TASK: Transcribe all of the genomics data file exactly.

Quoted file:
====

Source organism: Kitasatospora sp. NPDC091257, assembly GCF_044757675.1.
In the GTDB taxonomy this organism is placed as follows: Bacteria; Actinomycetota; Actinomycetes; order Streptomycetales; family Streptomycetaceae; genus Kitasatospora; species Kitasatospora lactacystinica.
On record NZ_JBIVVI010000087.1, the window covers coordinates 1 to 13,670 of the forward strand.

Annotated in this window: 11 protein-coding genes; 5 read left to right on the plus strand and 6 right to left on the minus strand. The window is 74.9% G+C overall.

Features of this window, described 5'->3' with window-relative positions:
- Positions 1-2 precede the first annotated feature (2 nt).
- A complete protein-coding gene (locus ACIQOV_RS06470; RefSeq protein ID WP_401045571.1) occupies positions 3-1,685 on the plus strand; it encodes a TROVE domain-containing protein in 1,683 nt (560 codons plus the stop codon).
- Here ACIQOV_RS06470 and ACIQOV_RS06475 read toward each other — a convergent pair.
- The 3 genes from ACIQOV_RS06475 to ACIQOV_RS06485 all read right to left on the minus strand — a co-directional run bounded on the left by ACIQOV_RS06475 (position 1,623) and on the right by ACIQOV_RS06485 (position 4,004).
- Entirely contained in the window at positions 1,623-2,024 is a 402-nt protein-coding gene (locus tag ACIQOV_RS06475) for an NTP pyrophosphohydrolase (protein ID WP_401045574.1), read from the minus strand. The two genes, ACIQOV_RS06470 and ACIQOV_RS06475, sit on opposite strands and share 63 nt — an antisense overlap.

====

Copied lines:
Source organism: Kitasatospora sp. NPDC091257, assembly GCF_044757675.1.
In the GTDB taxonomy this organism is placed as follows: Bacteria; Actinomycetota; Actinomycetes; order Streptomycetales; family Streptomycetaceae; genus Kitasatospora; species Kitasatospora lactacystinica.
On record NZ_JBIVVI010000087.1, the window covers coordinates 1 to 13,670 of the forward strand.

Annotated in this window: 11 protein-coding genes; 5 read left to right on the plus strand and 6 right to left on the minus strand. The window is 74.9% G+C overall.

Features of this window, described 5'->3' with window-relative positions:
- Positions 1-2 precede the first annotated feature (2 nt).
- A complete protein-coding gene (locus ACIQOV_RS06470; RefSeq protein ID WP_401045571.1) occupies positions 3-1,685 on the plus strand; it encodes a TROVE domain-containing protein in 1,683 nt (560 codons plus the stop codon).
- Here ACIQOV_RS06470 and ACIQOV_RS06475 read toward each other — a convergent pair.
- The 3 genes from ACIQOV_RS06475 to ACIQOV_RS06485 all read right to left on the minus strand — a co-directional run bounded on the left by ACIQOV_RS06475 (position 1,623) and on the right by ACIQOV_RS06485 (position 4,004).
- Entirely contained in the window at positions 1,623-2,024 is a 402-nt protein-coding gene (locus tag ACIQOV_RS06475) for an NTP pyrophosphohydrolase (protein ID WP_401045574.1), read from the minus strand. The two genes, ACIQOV_RS06470 and ACIQOV_RS06475, sit on opposite strands and share 63 nt — an antisense overlap.